My first day as a volunteer in Kayseri, Turkey

Since I’ve already wrote about how I arrive to Turkey here, this post is about my first day at IYACA NGO office and how I’ve got my perceptions straight about Kayseri social customs and lifestyle.

I was looking forward to this day, because this was the first day as a volunteer for a NGO. And it was even more special, because I am in a foreign country, I don’t know their language or their culture. And on top of all that, it was the day before their biggest religious event, Ramadan.



The office was nicer than I’ve expected. I was surprised to find a four room apartment, in the center of Kayseri, with a computer just for us (the volunteers) to use, Wi-Fi internet, a kitchen and tree balconies.

The week before getting to Kayseri, I was reading about city customs and lifestyle. There is not much information about that, mainly because it is a conservative city, quiet and peaceful. I was a little concern about how women should behave in such a conservative city like Kayseri. But from what I’ve found on the internet, there were the ideas that stick to my head:

  1. Women should take care what they wear in public. Although not all Turkish women are so conservative to wear a scarf over their head and cover entirely their body with long sleeve t-shirts and long pants, everything related to this subject suggested not to wear uncover shoulders and shorts.

I was spending a lot of time before I got here, thinking what clothes to bring, so that I would fit in the scenery. I look up the weather, and I found out this was going to be the hottest period of the year. So I was concerned what to wear to not feel to hot, but in the same time to keep up with their customs.

After my first day walking around the city, I found out that wearing a tank ( or anything that would reveal my shoulders) was not a problem – lucky me, but I’ve not seen anyone wearing shorts. So uncovered shoulders are ok, but long pants are a must ( or long skirt/dress).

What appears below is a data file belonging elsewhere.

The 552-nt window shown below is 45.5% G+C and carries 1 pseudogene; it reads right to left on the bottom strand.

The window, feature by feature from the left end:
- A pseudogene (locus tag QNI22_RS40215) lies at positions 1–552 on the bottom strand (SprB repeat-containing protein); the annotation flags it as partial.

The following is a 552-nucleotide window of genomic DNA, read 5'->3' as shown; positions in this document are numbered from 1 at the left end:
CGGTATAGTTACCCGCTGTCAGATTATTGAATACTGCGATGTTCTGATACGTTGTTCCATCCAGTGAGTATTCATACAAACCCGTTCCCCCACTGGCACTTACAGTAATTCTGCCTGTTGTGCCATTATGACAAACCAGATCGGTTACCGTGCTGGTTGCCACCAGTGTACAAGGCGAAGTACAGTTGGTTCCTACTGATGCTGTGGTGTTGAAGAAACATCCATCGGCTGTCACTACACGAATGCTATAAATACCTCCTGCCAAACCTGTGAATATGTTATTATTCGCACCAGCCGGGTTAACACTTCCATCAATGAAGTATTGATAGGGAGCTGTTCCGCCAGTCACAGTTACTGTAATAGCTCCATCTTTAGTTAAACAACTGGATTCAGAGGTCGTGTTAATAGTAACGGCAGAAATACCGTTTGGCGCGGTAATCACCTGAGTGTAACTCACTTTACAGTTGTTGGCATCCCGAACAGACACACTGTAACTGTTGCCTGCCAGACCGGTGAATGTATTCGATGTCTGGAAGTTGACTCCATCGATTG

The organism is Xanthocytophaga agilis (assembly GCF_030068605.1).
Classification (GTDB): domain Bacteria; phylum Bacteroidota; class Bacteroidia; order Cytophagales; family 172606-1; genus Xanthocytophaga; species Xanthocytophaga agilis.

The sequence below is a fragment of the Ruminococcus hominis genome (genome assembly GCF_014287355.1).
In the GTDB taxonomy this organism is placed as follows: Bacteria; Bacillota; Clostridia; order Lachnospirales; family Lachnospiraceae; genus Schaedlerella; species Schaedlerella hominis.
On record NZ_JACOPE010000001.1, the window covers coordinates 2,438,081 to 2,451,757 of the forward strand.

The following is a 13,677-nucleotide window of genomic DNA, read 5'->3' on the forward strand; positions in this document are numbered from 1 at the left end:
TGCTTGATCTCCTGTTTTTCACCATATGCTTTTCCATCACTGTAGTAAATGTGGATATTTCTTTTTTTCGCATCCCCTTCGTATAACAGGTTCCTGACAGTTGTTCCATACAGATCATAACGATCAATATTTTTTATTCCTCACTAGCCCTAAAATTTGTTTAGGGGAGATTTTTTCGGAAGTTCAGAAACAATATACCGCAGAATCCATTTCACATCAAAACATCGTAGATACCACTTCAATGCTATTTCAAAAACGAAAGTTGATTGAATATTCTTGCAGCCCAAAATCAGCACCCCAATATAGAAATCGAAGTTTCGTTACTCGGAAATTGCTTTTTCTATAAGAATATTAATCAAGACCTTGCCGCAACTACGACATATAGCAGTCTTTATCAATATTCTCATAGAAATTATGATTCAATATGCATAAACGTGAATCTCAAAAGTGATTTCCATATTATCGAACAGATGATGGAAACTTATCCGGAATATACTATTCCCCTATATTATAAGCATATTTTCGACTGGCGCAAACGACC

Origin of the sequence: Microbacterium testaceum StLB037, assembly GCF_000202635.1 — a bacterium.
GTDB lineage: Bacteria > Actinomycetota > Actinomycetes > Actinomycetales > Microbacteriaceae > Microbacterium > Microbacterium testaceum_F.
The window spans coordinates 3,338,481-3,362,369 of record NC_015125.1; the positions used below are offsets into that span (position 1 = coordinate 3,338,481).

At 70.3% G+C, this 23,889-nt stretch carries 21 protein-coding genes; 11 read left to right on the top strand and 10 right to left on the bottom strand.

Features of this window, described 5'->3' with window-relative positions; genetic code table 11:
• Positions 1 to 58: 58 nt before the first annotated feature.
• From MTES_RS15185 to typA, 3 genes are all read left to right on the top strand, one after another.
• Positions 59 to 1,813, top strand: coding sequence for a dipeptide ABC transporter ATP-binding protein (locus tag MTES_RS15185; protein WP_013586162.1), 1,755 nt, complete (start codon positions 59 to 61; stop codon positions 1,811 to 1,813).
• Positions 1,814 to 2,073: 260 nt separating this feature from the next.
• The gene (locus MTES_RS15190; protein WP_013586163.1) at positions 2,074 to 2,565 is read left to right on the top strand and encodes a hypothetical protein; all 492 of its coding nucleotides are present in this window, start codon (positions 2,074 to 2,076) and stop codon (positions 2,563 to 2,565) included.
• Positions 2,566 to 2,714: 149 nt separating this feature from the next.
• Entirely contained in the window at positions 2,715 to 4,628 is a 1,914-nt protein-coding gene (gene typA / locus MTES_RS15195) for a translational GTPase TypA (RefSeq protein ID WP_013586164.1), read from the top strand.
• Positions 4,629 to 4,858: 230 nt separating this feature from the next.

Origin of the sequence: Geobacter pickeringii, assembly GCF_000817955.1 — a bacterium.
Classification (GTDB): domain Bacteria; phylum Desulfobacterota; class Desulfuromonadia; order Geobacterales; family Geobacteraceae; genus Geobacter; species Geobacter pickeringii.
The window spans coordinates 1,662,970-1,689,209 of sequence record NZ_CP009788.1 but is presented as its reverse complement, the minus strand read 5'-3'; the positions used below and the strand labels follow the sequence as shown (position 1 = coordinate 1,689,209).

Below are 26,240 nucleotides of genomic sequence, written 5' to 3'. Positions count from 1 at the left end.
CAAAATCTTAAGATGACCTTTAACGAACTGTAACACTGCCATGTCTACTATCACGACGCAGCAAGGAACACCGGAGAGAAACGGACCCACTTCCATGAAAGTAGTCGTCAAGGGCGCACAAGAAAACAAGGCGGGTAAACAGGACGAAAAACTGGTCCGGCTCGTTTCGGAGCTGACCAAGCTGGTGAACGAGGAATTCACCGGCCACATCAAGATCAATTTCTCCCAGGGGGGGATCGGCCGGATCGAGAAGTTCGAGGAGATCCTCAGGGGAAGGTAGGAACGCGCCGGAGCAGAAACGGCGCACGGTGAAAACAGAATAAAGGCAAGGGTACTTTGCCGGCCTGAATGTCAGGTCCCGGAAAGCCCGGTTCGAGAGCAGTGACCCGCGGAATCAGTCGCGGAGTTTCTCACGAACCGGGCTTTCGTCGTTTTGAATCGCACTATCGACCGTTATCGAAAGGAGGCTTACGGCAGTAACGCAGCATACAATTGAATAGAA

1. Women should not smile to men, and even ignore the strangers. This was more as a caution method of not getting unwanted attention from Turkish men.

I was concern about my smiling habit J. I tend to smile a lot for no reason, when I’m walking on the street, sometimes smiling at the salesmen when I buy something, or when I’m talking.

Indeed, most older women here do not smile randomly at other people.

But at IYACA I’ve met with a lot of young students and volunteers, and I was very surprised to observe their genuine will of life, and cheerful attitude. There was a mixed group of young women and men, friendly to each other, just like in any European country. So I got more relaxed knowing that my assumptions about Turkish social customs were not true.

So girls can hang out with boys, there can be mixed groups of friends, and smiling is allowed and it is not misinterpreted. But it is not a bad idea to keep this friendly behavior among people you know, and it’s better to be accompanied by some male friends when you go out, for example for a glass of tea.


  1. Here is no nightlife.

And this is the end of it. J Of course here are a lot of coffee shops and even more places where people hang out to drink Turkish tea. Some are the gathering spot for elders and some are frequented by youth. But even the ones that are full of youth, close at 10 pm or 12 am.

There was nothing that I couldn’t live with, in order to respect their lifestyle and customs. They are more conservative that others, but not absurd. They understood we are coming from a different culture and how some of their customs can seem a little strange to us. But the Turkish volunteers were really helpful with explanations about every topic we’ve opened.


There was a lot of fuss about the Ramadan, everyone getting ready, there was the “Welcome to Ramazan” festival, in the city center, with a lot of people coming to see the show, all sorts of craftsman demonstrating their crafts, a lot of children running around. Everyone seem to be having a great time, drinking some USUM SUYU, having some traditional sweets like lokma ( gogosi) and dondurma (the Turkish name for ice cream).

This is a short video that I made to  get the general idea about the festival:

A more detailed post about the festival can be found here.